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AbstractThe notion of common morality plays a prominent role in some of the most influential theories of biomedical ethics. Here, I focus on Beauchamp and Childress's models in the fourth and fifth edition of Principles of Biomedical Ethics as well as on a revision that Beauchamp proposed in a recent article. Although there are significant differences in these works that require separate analysis, all include a role for common morality as starting point and normative framework for theory construction in combination with a coherence theory of moral justification. I defend to some extent the existence and empirical significance of common morality, as delineated by Beauchamp and Childress in different versions, but criticize its normative role. It is neither convincing as a moral foundation nor well compatible with a standard coherentist justification. I suggest that the authors should give up the foundational account for a more modest account of common morality as resource of well-established moral insights and experiences, which have proved generally valid but neither sufficient nor infallible. Beauchamp's latest proposal appears as a step in this direction; indeed, it may be the beginning of the end of his common-morality theory.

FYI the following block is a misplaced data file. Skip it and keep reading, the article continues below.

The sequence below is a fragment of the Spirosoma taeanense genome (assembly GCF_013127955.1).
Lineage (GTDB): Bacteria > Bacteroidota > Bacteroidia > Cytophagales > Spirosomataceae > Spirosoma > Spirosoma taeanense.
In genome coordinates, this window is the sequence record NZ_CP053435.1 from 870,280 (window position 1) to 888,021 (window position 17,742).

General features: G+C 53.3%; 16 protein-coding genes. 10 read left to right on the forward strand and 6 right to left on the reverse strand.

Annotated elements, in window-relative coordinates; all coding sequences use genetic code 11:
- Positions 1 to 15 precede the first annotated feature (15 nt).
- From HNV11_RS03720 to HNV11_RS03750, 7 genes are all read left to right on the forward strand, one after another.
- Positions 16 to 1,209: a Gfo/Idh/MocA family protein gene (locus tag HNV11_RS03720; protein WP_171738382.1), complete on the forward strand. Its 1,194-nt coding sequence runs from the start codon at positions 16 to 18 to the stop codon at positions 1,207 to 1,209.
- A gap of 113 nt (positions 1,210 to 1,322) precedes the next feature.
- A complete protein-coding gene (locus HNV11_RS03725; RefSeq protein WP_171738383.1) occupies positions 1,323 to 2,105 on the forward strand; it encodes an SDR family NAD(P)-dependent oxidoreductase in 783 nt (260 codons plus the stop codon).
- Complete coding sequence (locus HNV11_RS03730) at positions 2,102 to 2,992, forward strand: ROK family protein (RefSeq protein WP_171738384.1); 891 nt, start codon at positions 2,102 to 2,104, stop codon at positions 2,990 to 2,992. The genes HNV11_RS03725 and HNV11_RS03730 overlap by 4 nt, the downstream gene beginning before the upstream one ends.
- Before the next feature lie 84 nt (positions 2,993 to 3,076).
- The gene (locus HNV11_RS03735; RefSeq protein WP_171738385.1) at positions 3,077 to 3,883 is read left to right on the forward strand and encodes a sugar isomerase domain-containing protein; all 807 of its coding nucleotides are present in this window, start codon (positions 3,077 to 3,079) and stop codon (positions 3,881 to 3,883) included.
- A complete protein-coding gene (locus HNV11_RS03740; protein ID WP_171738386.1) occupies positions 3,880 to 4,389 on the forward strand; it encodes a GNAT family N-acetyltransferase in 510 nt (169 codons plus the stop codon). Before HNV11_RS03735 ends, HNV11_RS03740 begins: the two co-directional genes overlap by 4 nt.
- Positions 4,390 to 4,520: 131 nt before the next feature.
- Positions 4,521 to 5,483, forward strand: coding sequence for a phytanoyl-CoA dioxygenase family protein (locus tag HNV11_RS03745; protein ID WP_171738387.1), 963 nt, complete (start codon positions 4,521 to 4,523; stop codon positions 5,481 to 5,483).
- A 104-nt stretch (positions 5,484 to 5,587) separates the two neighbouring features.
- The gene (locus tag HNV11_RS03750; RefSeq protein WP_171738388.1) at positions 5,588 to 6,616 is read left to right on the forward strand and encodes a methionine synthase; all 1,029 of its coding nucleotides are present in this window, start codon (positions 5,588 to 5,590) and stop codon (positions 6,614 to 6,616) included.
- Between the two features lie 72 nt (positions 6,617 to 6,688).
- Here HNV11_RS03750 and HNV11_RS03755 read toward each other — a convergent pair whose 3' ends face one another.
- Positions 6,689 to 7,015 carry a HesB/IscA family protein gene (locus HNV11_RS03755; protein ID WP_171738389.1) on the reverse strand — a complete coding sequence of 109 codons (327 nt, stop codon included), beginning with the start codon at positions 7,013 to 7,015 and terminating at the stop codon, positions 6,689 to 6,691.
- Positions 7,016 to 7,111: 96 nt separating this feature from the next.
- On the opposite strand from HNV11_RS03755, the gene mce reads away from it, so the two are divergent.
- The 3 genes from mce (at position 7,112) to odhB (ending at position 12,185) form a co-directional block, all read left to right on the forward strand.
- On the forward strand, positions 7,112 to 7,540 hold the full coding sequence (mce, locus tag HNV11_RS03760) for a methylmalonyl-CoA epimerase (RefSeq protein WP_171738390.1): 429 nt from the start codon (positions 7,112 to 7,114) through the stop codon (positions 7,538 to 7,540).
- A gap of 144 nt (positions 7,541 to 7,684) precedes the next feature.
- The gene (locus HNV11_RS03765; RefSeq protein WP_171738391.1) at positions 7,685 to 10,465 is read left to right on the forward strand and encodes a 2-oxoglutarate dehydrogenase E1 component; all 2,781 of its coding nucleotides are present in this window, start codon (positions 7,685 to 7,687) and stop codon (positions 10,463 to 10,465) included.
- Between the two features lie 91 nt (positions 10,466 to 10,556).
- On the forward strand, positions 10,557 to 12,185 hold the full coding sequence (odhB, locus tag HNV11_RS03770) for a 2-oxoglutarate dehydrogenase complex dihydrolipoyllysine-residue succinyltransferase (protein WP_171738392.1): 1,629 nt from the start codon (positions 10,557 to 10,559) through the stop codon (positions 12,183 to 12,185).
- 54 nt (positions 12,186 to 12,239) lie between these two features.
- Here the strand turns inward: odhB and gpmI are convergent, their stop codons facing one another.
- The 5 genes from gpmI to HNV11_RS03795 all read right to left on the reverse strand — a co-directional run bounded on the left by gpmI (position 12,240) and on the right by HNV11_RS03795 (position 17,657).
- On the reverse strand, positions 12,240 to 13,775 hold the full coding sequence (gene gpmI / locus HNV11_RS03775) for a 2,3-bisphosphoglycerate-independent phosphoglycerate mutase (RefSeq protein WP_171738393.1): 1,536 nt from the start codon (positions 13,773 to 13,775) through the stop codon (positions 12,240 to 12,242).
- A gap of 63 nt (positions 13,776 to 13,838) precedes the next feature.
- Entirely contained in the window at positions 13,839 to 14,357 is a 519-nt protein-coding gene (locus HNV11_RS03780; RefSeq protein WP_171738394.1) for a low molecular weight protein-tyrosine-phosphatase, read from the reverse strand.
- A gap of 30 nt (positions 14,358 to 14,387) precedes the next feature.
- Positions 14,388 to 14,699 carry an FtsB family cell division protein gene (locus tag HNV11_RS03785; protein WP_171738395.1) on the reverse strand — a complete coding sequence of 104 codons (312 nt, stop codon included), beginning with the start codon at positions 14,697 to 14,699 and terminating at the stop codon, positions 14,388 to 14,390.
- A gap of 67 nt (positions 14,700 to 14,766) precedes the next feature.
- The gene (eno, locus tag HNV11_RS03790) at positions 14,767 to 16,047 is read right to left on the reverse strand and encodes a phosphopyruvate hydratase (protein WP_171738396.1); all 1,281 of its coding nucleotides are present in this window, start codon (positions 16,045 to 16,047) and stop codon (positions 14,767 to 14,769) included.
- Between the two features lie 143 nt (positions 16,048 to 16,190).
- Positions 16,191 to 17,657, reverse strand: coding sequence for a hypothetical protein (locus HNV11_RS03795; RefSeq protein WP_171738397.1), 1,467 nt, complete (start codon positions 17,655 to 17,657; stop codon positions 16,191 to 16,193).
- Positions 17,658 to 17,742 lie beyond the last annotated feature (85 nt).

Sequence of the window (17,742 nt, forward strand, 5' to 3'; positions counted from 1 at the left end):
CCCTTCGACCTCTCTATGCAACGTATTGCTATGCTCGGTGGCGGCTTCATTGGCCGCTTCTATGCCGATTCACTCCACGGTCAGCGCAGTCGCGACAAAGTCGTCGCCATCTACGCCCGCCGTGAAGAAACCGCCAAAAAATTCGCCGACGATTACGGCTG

Theoretical Medicine and Bioethics 2008; 29(1): 43-71